Thus, during the temporary nullification of the law, the results would be the same from those proceeding from an unqualified nullification, and the result of a convention might be, that 7 out of the 24 states, might make the temporary results permanent. It follows, that any State which could obtain the concurrence of six others, might abrogate any law of the U. S constructively whatever, and give to the Constitution any shape they please, in opposition to the construction and will of the other seventeen, each of the 17 having an equal right & authority with each of the 7. Every feature in the Constitution, might thus be successively changed;…
As to ‘natural right:’
It remains however for the nullifying expositors to specify the right & mode of interposition which the resolution meant to assign to the States individually. They cannot say it was a natural right to resist intolerable oppression; for that was a right not less admitted by all than the collective right of the States as parties to the Const. the nondenial of which was urged as a proof that it could not be meant by the Resoln.
They cannot say that the right meant was a Constitl. right to resist the constitutional authy. for that is a construction in terms, as much as a legal right to resist a law.
They can find no middle ground, between a natural and a constitutional right, on which a right of nullifying interposition can be placed; and it is curious to observe the awkwardness of the attempt, by the most ingenious advocates [Upshur and Berrian].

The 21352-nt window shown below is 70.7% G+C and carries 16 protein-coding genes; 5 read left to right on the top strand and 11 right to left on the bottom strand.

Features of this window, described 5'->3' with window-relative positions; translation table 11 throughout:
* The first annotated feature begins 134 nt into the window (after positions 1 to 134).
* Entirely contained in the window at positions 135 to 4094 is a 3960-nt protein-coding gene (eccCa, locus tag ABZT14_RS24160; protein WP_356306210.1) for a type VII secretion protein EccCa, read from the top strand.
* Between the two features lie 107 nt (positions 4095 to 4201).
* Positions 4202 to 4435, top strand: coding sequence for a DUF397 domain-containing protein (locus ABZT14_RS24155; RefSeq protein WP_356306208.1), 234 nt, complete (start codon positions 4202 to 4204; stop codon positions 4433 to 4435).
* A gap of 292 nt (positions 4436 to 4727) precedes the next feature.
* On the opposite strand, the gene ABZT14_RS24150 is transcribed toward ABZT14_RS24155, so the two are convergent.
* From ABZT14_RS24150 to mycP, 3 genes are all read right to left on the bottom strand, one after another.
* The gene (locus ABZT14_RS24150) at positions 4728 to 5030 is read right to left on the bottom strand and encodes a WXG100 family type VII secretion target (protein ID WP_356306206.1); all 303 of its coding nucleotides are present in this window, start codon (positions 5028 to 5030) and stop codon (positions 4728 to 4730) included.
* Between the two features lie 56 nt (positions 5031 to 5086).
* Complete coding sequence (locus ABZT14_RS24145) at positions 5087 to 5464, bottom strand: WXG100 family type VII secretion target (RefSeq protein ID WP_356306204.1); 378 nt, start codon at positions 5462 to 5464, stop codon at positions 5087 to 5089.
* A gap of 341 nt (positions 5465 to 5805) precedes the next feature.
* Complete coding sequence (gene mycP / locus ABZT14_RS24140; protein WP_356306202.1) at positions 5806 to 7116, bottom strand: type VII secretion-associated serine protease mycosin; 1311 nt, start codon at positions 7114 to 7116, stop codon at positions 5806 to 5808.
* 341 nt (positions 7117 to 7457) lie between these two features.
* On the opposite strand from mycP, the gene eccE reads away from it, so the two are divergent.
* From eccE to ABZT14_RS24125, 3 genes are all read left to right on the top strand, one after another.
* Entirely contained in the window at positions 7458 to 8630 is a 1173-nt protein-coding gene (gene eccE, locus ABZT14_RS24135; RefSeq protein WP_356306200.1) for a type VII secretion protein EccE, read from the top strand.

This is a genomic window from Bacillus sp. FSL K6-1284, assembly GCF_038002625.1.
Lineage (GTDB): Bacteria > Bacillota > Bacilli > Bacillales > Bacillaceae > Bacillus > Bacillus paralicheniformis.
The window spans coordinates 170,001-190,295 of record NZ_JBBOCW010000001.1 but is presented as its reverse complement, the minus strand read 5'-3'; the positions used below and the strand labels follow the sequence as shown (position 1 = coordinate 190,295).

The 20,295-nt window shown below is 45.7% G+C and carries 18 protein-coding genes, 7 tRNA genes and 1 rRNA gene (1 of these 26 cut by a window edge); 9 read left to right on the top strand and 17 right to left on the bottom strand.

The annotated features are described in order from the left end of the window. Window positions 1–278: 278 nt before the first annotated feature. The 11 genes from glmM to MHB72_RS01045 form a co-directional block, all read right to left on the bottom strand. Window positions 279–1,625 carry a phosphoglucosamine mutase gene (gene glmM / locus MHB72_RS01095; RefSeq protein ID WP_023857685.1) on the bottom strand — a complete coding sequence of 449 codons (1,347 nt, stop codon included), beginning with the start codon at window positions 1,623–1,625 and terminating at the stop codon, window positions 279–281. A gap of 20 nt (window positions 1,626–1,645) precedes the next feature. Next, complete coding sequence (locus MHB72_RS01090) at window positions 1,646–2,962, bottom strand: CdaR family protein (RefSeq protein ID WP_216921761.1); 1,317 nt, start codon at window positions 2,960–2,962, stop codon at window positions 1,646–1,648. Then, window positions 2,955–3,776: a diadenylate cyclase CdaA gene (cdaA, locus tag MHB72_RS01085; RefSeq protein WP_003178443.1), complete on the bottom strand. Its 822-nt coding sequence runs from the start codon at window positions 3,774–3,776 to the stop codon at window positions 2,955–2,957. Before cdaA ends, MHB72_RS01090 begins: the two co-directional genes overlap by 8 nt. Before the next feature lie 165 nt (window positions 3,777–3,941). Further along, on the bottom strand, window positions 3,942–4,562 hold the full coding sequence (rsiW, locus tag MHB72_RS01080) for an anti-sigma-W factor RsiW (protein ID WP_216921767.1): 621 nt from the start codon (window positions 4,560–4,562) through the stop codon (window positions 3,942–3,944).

The Tenth Amendment Center referred to South Carolina’s effort to nullify the Alien and Sedition Acts as a “bastardization” of nullification and Madison seems to take that position and concludes the right thing was done without nullification.
Lastly, it may be remarked that the concurring measures of the states, without any nullifying interposition whatever did attain the contemplated object; a triumph over the obnoxious acts, and an apparent abandonment of them for ever.
Madison points to the right of state legislatures to originate amendments and speaks of how the forming of new states or parts of states is handled and says:
In all such cases, a communication among them results from the object which is common to them.
To end, finally, The Heritage Foundation has come out against a Convention of States and warns “Don’t Be Fooled by Article V Conventions.” There seems to be good company on both sides but the last paragraph rather made my skin crawl:
There may be a time in extremis when an Article V convention is our last option to try to preserve the Constitution. That’s how Madison at the height of the Nullification Crisis and later Lincoln in the midst of secession and the Civil War looked at it. But just when there seems to be a national awakening to reestablish constitutional principles, American politics at the state and national level is moving in the right direction and a decisive election is on the horizon—that dark time is not now.
“American politics at the … national level is moving in the right direction….” Really? And “this time” isn’t dark enough? Following that logic, maybe Mr. Matthew Spalding, Ph.D can tell me how many seats we will take in the Senate and assure me that those will be enough to do what must be done, and consider this, there is no way the Constitution will be amended before the November 2014 election.
Okay. Eyes glazing over. I’d love to hear your thoughts on this important subject.